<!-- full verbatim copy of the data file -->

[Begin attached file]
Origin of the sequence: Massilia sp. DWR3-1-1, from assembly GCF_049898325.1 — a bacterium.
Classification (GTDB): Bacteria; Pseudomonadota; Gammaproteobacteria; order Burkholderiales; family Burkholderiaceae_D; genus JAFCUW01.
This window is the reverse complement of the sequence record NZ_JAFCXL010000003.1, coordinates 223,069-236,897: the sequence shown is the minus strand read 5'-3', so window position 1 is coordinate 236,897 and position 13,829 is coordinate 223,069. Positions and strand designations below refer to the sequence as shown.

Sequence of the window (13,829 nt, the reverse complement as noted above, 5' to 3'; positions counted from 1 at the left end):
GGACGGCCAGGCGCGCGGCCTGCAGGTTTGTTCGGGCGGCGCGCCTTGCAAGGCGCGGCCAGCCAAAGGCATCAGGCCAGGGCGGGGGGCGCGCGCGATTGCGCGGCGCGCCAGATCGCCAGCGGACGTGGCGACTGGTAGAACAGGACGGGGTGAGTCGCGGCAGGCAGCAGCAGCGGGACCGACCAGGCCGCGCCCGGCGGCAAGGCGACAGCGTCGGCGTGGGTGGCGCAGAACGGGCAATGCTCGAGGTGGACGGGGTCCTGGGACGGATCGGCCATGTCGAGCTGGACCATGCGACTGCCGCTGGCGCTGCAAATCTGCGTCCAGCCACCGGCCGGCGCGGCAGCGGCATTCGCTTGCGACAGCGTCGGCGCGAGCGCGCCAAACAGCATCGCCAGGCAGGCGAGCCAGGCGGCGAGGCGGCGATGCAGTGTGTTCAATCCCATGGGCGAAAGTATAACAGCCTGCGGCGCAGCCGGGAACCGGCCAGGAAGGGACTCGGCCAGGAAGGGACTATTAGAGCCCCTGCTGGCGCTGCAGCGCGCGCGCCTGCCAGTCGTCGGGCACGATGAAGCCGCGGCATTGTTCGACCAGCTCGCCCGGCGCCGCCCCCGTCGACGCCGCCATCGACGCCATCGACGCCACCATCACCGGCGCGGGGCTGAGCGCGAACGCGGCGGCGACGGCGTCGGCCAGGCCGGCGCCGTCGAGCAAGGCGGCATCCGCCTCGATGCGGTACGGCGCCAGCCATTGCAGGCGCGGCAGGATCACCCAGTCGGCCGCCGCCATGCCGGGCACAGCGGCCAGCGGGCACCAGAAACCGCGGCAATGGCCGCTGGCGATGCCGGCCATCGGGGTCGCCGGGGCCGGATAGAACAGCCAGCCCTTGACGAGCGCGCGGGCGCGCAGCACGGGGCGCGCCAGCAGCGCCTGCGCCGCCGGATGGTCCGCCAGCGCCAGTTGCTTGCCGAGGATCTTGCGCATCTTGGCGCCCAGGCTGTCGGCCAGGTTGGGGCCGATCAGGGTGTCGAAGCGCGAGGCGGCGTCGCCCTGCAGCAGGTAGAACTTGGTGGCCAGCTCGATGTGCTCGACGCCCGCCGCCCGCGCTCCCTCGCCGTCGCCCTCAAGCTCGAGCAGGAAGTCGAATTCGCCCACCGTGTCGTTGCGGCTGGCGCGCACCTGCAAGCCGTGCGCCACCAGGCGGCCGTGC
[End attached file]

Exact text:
Origin of the sequence: Massilia sp. DWR3-1-1, from assembly GCF_049898325.1 — a bacterium.
Classification (GTDB): Bacteria; Pseudomonadota; Gammaproteobacteria; order Burkholderiales; family Burkholderiaceae_D; genus JAFCUW01.
This window is the reverse complement of the sequence record NZ_JAFCXL010000003.1, coordinates 223,069-236,897: the sequence shown is the minus strand read 5'-3', so window position 1 is coordinate 236,897 and position 13,829 is coordinate 223,069. Positions and strand designations below refer to the sequence as shown.

Sequence of the window (13,829 nt, the reverse complement as noted above, 5' to 3'; positions counted from 1 at the left end):
GGACGGCCAGGCGCGCGGCCTGCAGGTTTGTTCGGGCGGCGCGCCTTGCAAGGCGCGGCCAGCCAAAGGCATCAGGCCAGGGCGGGGGGCGCGCGCGATTGCGCGGCGCGCCAGATCGCCAGCGGACGTGGCGACTGGTAGAACAGGACGGGGTGAGTCGCGGCAGGCAGCAGCAGCGGGACCGACCAGGCCGCGCCCGGCGGCAAGGCGACAGCGTCGGCGTGGGTGGCGCAGAACGGGCAATGCTCGAGGTGGACGGGGTCCTGGGACGGATCGGCCATGTCGAGCTGGACCATGCGACTGCCGCTGGCGCTGCAAATCTGCGTCCAGCCACCGGCCGGCGCGGCAGCGGCATTCGCTTGCGACAGCGTCGGCGCGAGCGCGCCAAACAGCATCGCCAGGCAGGCGAGCCAGGCGGCGAGGCGGCGATGCAGTGTGTTCAATCCCATGGGCGAAAGTATAACAGCCTGCGGCGCAGCCGGGAACCGGCCAGGAAGGGACTCGGCCAGGAAGGGACTATTAGAGCCCCTGCTGGCGCTGCAGCGCGCGCGCCTGCCAGTCGTCGGGCACGATGAAGCCGCGGCATTGTTCGACCAGCTCGCCCGGCGCCGCCCCCGTCGACGCCGCCATCGACGCCATCGACGCCACCATCACCGGCGCGGGGCTGAGCGCGAACGCGGCGGCGACGGCGTCGGCCAGGCCGGCGCCGTCGAGCAAGGCGGCATCCGCCTCGATGCGGTACGGCGCCAGCCATTGCAGGCGCGGCAGGATCACCCAGTCGGCCGCCGCCATGCCGGGCACAGCGGCCAGCGGGCACCAGAAACCGCGGCAATGGCCGCTGGCGATGCCGGCCATCGGGGTCGCCGGGGCCGGATAGAACAGCCAGCCCTTGACGAGCGCGCGGGCGCGCAGCACGGGGCGCGCCAGCAGCGCCTGCGCCGCCGGATGGTCCGCCAGCGCCAGTTGCTTGCCGAGGATCTTGCGCATCTTGGCGCCCAGGCTGTCGGCCAGGTTGGGGCCGATCAGGGTGTCGAAGCGCGAGGCGGCGTCGCCCTGCAGCAGGTAGAACTTGGTGGCCAGCTCGATGTGCTCGACGCCCGCCGCCCGCGCTCCCTCGCCGTCGCCCTCAAGCTCGAGCAGGAAGTCGAATTCGCCCACCGTGTCGTTGCGGCTGGCGCGCACCTGCAAGCCGTGCGCCACCAGGCGGCCGTGC